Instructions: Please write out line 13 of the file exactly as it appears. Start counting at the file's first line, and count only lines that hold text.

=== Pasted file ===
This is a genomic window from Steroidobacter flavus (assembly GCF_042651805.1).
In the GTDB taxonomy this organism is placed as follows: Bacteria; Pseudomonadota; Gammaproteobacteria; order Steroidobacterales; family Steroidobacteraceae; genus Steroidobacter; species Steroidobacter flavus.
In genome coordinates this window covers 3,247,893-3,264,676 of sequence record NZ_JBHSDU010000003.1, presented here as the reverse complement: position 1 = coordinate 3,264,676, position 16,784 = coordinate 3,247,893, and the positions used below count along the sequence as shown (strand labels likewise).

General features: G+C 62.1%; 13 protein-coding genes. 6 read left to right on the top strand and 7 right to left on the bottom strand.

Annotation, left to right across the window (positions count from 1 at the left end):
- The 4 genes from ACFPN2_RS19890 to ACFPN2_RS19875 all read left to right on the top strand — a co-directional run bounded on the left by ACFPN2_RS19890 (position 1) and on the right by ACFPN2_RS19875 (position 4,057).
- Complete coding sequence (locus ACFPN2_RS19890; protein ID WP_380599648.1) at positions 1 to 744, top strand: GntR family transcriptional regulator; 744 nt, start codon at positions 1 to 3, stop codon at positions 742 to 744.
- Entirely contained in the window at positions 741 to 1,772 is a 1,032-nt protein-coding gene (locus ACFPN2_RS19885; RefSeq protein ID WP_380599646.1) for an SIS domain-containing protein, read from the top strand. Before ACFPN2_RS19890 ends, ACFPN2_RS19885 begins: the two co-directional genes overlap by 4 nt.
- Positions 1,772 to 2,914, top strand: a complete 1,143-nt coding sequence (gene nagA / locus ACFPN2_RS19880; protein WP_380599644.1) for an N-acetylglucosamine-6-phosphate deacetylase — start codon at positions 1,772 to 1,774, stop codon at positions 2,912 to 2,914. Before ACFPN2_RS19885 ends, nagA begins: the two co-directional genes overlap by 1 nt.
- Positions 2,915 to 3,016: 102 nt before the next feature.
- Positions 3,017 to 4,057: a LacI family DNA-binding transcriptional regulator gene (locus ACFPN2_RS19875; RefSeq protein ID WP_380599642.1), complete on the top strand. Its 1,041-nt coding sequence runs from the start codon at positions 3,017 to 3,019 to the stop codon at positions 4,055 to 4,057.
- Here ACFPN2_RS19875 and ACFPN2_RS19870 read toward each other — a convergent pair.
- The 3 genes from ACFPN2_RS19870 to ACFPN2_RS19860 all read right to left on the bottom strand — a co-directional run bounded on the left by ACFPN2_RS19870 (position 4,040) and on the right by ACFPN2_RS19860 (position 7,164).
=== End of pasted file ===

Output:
- The 3 genes from ACFPN2_RS19870 to ACFPN2_RS19860 all read right to left on the bottom strand — a co-directional run bounded on the left by ACFPN2_RS19870 (position 4,040) and on the right by ACFPN2_RS19860 (position 7,164).